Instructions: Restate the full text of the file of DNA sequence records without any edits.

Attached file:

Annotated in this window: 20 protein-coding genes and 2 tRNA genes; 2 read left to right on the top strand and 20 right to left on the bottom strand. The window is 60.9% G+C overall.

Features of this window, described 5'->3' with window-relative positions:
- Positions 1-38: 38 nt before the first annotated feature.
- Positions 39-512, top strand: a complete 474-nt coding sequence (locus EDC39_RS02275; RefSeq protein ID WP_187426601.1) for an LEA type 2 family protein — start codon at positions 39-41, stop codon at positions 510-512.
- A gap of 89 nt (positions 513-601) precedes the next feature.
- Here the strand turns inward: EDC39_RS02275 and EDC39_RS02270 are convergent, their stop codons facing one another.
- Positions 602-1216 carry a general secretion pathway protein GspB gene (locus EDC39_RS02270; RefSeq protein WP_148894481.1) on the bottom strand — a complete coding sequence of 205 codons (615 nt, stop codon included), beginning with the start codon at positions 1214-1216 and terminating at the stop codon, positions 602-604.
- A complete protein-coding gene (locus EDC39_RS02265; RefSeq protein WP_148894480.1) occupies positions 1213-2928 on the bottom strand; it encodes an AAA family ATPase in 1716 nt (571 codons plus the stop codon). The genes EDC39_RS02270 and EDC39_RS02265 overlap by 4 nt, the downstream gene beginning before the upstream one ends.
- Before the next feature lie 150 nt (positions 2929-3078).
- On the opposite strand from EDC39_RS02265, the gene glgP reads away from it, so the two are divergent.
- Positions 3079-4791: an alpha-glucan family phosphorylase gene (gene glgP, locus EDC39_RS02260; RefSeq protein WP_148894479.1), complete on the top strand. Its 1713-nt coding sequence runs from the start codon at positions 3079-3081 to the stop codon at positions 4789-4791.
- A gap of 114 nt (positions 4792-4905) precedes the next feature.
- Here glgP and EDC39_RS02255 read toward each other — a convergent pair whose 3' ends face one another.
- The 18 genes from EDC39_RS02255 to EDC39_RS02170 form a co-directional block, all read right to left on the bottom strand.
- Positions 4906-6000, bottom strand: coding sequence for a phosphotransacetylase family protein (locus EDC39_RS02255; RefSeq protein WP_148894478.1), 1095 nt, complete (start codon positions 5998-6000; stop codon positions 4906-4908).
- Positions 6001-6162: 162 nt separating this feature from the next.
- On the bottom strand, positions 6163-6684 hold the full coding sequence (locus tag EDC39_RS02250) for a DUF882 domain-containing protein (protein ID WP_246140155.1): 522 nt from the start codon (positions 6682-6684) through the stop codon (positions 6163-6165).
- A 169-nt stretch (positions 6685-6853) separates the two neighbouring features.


Annotated in this window: 20 protein-coding genes and 2 tRNA genes; 2 read left to right on the top strand and 20 right to left on the bottom strand. The window is 60.9% G+C overall.

Features of this window, described 5'->3' with window-relative positions:
- Positions 1-38: 38 nt before the first annotated feature.
- Positions 39-512, top strand: a complete 474-nt coding sequence (locus EDC39_RS02275; RefSeq protein ID WP_187426601.1) for an LEA type 2 family protein — start codon at positions 39-41, stop codon at positions 510-512.
- A gap of 89 nt (positions 513-601) precedes the next feature.
- Here the strand turns inward: EDC39_RS02275 and EDC39_RS02270 are convergent, their stop codons facing one another.
- Positions 602-1216 carry a general secretion pathway protein GspB gene (locus EDC39_RS02270; RefSeq protein WP_148894481.1) on the bottom strand — a complete coding sequence of 205 codons (615 nt, stop codon included), beginning with the start codon at positions 1214-1216 and terminating at the stop codon, positions 602-604.
- A complete protein-coding gene (locus EDC39_RS02265; RefSeq protein WP_148894480.1) occupies positions 1213-2928 on the bottom strand; it encodes an AAA family ATPase in 1716 nt (571 codons plus the stop codon). The genes EDC39_RS02270 and EDC39_RS02265 overlap by 4 nt, the downstream gene beginning before the upstream one ends.
- Before the next feature lie 150 nt (positions 2929-3078).
- On the opposite strand from EDC39_RS02265, the gene glgP reads away from it, so the two are divergent.
- Positions 3079-4791: an alpha-glucan family phosphorylase gene (gene glgP, locus EDC39_RS02260; RefSeq protein WP_148894479.1), complete on the top strand. Its 1713-nt coding sequence runs from the start codon at positions 3079-3081 to the stop codon at positions 4789-4791.
- A gap of 114 nt (positions 4792-4905) precedes the next feature.
- Here glgP and EDC39_RS02255 read toward each other — a convergent pair whose 3' ends face one another.
- The 18 genes from EDC39_RS02255 to EDC39_RS02170 form a co-directional block, all read right to left on the bottom strand.
- Positions 4906-6000, bottom strand: coding sequence for a phosphotransacetylase family protein (locus EDC39_RS02255; RefSeq protein WP_148894478.1), 1095 nt, complete (start codon positions 5998-6000; stop codon positions 4906-4908).
- Positions 6001-6162: 162 nt separating this feature from the next.
- On the bottom strand, positions 6163-6684 hold the full coding sequence (locus tag EDC39_RS02250) for a DUF882 domain-containing protein (protein ID WP_246140155.1): 522 nt from the start codon (positions 6682-6684) through the stop codon (positions 6163-6165).
- A 169-nt stretch (positions 6685-6853) separates the two neighbouring features.